Employees who picked up a new Ford Mondeo 1.6i LX on July 1, for example, would pay tax based on the official list price of £15,580. If they collected the car on July 5, their company car tax charge would be based on an official list price of £14,400. This means that the delay of a week has saved drivers up to £203 a year in tax, based on a 40% taxpayer covering fewer than 2,500 business miles a year. In the middle category of drivers covering between 2,500 and 18,000 business miles, the cheaper car will cut a lower rate taxpayer's BIK bill by £83.38 a year.
But the Mondeo is not an isolated incident. In April, for example, Peugeot launched the facelifted 406 and cut up to £620 from official list prices. This means a higher rate tax payer who chose a 406 Executive 2.0 automatic would pay £87 less per year if he took delivery at the end of April, rather than with the new registration plate on March 1.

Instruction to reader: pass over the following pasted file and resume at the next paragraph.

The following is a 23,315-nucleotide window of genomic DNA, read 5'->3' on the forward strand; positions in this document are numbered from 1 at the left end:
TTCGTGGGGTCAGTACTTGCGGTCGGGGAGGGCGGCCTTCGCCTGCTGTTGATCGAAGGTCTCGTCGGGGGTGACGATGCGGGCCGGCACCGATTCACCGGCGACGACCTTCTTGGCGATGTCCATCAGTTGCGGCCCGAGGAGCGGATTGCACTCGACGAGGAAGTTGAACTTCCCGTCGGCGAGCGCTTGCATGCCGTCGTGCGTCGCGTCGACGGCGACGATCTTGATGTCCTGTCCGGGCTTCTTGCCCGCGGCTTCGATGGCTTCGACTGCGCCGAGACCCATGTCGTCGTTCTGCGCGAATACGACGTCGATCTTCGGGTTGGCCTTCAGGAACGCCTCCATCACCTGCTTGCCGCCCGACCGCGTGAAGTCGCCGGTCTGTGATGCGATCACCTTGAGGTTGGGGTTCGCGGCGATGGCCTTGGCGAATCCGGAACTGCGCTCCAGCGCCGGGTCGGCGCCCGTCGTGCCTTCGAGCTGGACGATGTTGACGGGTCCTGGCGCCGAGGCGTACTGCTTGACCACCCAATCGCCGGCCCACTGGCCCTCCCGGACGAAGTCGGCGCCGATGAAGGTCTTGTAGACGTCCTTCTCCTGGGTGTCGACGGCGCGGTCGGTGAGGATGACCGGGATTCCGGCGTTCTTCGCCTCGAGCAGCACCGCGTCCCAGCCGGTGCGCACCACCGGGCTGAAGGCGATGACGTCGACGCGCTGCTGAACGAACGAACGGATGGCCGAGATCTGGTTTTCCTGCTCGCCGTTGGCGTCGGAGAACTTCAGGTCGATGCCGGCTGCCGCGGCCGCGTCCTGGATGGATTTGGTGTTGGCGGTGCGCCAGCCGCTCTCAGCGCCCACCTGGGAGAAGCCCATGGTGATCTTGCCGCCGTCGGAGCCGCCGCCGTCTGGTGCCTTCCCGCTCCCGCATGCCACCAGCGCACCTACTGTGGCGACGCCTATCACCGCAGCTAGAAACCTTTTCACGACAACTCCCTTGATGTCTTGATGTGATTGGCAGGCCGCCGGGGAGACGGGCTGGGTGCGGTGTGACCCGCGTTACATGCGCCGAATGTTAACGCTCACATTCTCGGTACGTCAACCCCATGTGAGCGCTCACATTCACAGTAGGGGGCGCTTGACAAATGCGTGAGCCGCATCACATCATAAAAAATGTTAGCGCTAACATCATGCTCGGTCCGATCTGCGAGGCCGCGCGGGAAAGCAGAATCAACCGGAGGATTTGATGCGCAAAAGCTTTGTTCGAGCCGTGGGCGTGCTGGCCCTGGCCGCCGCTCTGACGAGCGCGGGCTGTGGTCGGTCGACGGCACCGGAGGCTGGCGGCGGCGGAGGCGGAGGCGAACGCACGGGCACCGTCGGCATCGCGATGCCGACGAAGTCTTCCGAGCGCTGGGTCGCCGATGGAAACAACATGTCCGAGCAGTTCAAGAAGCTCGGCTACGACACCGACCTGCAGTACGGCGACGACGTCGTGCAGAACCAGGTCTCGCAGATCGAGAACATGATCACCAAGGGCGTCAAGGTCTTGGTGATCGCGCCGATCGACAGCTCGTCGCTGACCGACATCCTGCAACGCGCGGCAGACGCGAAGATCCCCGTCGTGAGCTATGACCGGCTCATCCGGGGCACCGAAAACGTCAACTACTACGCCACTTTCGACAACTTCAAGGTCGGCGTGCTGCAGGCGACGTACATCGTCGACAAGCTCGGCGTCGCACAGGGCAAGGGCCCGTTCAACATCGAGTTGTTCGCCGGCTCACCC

Historically, list prices have always risen, so drivers with newer cars have paid more tax than those with older vehicles. List prices are under severe deflationary pressure, which offers little solace to those with older, more expensive models who have no chance to appeal against higher tax bills. Alastair Kendrick, a director at Ernst & Young, said: 'I do not think there would be any basis for a challenge.'